Sunday, July 13, 2014

South Shore Coastal Trail

View from trail to Toleak Beach Shelter

We are still hoping to through hike most of Oregon on the PCT this August.  We are going on longer backpacking trips every week until then.  This trip was only a couple of miles longer than the last one, but the terrain was tougher.  We hiked 22 miles on sand while climbing up and down headlands clinging onto little ropes and half rotten ladders.  This was quite an adventure.

We should have rode the bus to our hike but planning for that seemed too complicated, so the plan instead was to drive to the ocean and back without out using the brakes too much.  My car needs new brakes and an alignment.  I can’t really afford either of those things without taking money out of savings.  I sure wish I could make some money or get some gear donations with this blog, but that's not why I started blogging.

We drove to La Push via the Hood Canal and Port Angeles.  We arrived at the trail head at 4pm and began our hike.  We were lucky to get a spot that was almost on top of the trail.  The hike starts with a 1.5 mile mostly downhill trek to third beach.  I had a heavy load for this trip, since all food has to be in a bear can I had to carry all of the food and the freaking bear can weights almost three pounds when empty.

We are in training so I put extra water in my daughter’s pack to give her something heavy to carry. Also we had to filter water on the beach, so it was nice to arrive at camp with lots of fresh tap water. 

As we hiked down to third beach on a Tuesday we witnessed may people hiking back out.  Some had huge heavy loads; one person was pulling a cooler behind him. 
heavy load
Heavy Load

The beach!  Time to swim.

When we reached the beach we turned south and after a bit we began to look for the trail over the headland at Taylor Bluff.  We were led astray by a different trail when we saw other hikers attempting to go up it, but we turned back and found the correct route.  We never did see those other hikers again and wonder what happened to them.

On the wrong trail

We hiked four miles to Scott’s bluff and found the first campsite to be full.  Two women were camped on the beach with two teen age girls; one of the women showed me where the good campsites off the beach were.  Since my daughter kicks up a lot of dirt, I did not want to camp in the sand with her.  I don’t know why, but whenever I arrive at my campsite for the night I’m a bit disoriented, maybe I’m just tired after giving it my all.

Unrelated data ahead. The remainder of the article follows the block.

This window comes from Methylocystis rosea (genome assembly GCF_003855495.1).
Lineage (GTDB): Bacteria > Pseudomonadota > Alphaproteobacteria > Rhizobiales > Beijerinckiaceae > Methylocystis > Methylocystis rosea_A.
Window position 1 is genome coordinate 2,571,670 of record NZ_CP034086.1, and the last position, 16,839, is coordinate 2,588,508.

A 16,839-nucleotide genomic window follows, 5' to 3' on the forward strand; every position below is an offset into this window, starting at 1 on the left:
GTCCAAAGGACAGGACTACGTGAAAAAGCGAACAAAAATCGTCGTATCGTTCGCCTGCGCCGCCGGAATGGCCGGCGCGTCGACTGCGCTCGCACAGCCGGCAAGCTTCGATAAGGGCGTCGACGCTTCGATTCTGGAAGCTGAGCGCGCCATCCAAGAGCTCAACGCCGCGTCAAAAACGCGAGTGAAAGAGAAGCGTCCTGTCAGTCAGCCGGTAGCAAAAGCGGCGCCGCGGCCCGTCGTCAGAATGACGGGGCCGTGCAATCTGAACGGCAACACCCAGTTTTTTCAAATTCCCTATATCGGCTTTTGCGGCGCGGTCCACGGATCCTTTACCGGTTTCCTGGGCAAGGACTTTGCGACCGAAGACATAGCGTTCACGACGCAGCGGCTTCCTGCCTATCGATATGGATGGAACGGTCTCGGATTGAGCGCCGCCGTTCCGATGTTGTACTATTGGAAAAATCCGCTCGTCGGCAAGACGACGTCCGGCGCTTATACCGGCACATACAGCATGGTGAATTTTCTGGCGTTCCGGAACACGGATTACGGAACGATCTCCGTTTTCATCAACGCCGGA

our campsite at Scott's bluff

This did not seal
again after the first time
After a dinner of rehydrated split pea soup and chips we went down to Scott’s creek and filtered our water for breakfast.  I bought a full sized Sawyer squeeze filter for this trip even though I own two of the minis.  I liked the full sized squeeze better. It has a faster flow rate and a push pull cap.  We will only need one full sized filter between the two of us.  At first it mated perfectly with my platypus, but later I could not get it to screw onto my platypus properly.  I will have to get a tube for my platypus and an inline kit for my sawyer. 

My platypus tube broke years ago and all I have is the bag.

I slept pretty well that frist night, I only woke up about twenty times, that's  better than I usually sleep on my first night of camping.  My daughter got covered in sand and suffered from some chaffing by morning.  I treated it as best as I could with sun screen.

Sphagnum squarrosum
Our goal for day two was a 7 mile hike to Mosquito creek.  We knew it would be a challenge to make it so far but as they say no pain, no gain. 

There was a long headland trail that lead to Mosquito Creek and on all the headland trails I found interesting bryophytes.


Goodman Creek on the overland trail
Not too much mud this time of year

We made it to Mosquito creek at about 6 pm.  I could only find campsites on the beach but there was a group of three men camped nearby and they told me that there were campsites in the woods above the creek.  So after dinner on the beach we headed up the bluff and found several very nice campsites to choose from.  It was just breezy enough up on the bluff to keep the mosquitoes away too.  Dinner was rice with vegetables and hamburger.